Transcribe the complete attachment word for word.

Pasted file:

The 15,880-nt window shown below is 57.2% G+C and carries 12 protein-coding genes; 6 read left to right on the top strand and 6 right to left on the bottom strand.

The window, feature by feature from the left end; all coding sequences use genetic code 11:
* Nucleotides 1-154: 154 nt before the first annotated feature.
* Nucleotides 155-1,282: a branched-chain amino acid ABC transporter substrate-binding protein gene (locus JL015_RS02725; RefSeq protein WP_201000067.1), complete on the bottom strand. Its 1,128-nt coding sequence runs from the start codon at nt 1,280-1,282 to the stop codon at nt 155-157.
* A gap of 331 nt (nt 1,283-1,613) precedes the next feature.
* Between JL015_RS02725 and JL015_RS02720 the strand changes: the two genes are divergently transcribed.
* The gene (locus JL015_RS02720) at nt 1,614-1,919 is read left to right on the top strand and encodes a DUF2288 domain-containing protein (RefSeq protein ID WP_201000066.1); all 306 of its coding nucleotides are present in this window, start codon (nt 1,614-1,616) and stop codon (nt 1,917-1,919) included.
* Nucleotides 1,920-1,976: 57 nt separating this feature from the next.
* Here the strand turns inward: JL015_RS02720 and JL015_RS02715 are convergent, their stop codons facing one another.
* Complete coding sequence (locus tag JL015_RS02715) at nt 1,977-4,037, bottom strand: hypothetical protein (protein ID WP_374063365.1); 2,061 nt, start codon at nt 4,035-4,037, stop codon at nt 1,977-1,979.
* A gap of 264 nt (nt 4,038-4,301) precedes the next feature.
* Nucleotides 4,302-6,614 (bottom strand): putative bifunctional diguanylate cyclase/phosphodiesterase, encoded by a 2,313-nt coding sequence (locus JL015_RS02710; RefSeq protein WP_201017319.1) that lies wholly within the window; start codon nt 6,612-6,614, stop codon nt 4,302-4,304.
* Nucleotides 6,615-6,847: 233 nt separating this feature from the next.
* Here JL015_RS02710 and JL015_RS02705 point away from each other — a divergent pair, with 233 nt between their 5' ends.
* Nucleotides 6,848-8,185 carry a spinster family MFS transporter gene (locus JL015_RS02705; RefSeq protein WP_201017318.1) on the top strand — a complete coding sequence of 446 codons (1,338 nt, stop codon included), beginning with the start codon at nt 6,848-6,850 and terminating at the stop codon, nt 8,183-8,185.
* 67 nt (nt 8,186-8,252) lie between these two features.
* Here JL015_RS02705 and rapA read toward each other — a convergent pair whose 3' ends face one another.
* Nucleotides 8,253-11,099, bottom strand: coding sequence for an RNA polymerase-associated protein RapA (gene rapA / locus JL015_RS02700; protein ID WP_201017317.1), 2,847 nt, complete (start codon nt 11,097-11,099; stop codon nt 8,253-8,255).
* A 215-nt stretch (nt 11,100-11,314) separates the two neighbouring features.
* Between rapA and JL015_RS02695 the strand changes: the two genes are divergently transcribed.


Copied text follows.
The 15,880-nt window shown below is 57.2% G+C and carries 12 protein-coding genes; 6 read left to right on the top strand and 6 right to left on the bottom strand.

The window, feature by feature from the left end; all coding sequences use genetic code 11:
* Nucleotides 1-154: 154 nt before the first annotated feature.
* Nucleotides 155-1,282: a branched-chain amino acid ABC transporter substrate-binding protein gene (locus JL015_RS02725; RefSeq protein WP_201000067.1), complete on the bottom strand. Its 1,128-nt coding sequence runs from the start codon at nt 1,280-1,282 to the stop codon at nt 155-157.
* A gap of 331 nt (nt 1,283-1,613) precedes the next feature.
* Between JL015_RS02725 and JL015_RS02720 the strand changes: the two genes are divergently transcribed.
* The gene (locus JL015_RS02720) at nt 1,614-1,919 is read left to right on the top strand and encodes a DUF2288 domain-containing protein (RefSeq protein ID WP_201000066.1); all 306 of its coding nucleotides are present in this window, start codon (nt 1,614-1,616) and stop codon (nt 1,917-1,919) included.
* Nucleotides 1,920-1,976: 57 nt separating this feature from the next.
* Here the strand turns inward: JL015_RS02720 and JL015_RS02715 are convergent, their stop codons facing one another.
* Complete coding sequence (locus tag JL015_RS02715) at nt 1,977-4,037, bottom strand: hypothetical protein (protein ID WP_374063365.1); 2,061 nt, start codon at nt 4,035-4,037, stop codon at nt 1,977-1,979.
* A gap of 264 nt (nt 4,038-4,301) precedes the next feature.
* Nucleotides 4,302-6,614 (bottom strand): putative bifunctional diguanylate cyclase/phosphodiesterase, encoded by a 2,313-nt coding sequence (locus JL015_RS02710; RefSeq protein WP_201017319.1) that lies wholly within the window; start codon nt 6,612-6,614, stop codon nt 4,302-4,304.
* Nucleotides 6,615-6,847: 233 nt separating this feature from the next.
* Here JL015_RS02710 and JL015_RS02705 point away from each other — a divergent pair, with 233 nt between their 5' ends.
* Nucleotides 6,848-8,185 carry a spinster family MFS transporter gene (locus JL015_RS02705; RefSeq protein WP_201017318.1) on the top strand — a complete coding sequence of 446 codons (1,338 nt, stop codon included), beginning with the start codon at nt 6,848-6,850 and terminating at the stop codon, nt 8,183-8,185.
* 67 nt (nt 8,186-8,252) lie between these two features.
* Here JL015_RS02705 and rapA read toward each other — a convergent pair whose 3' ends face one another.
* Nucleotides 8,253-11,099, bottom strand: coding sequence for an RNA polymerase-associated protein RapA (gene rapA / locus JL015_RS02700; protein ID WP_201017317.1), 2,847 nt, complete (start codon nt 11,097-11,099; stop codon nt 8,253-8,255).
* A 215-nt stretch (nt 11,100-11,314) separates the two neighbouring features.
* Between rapA and JL015_RS02695 the strand changes: the two genes are divergently transcribed.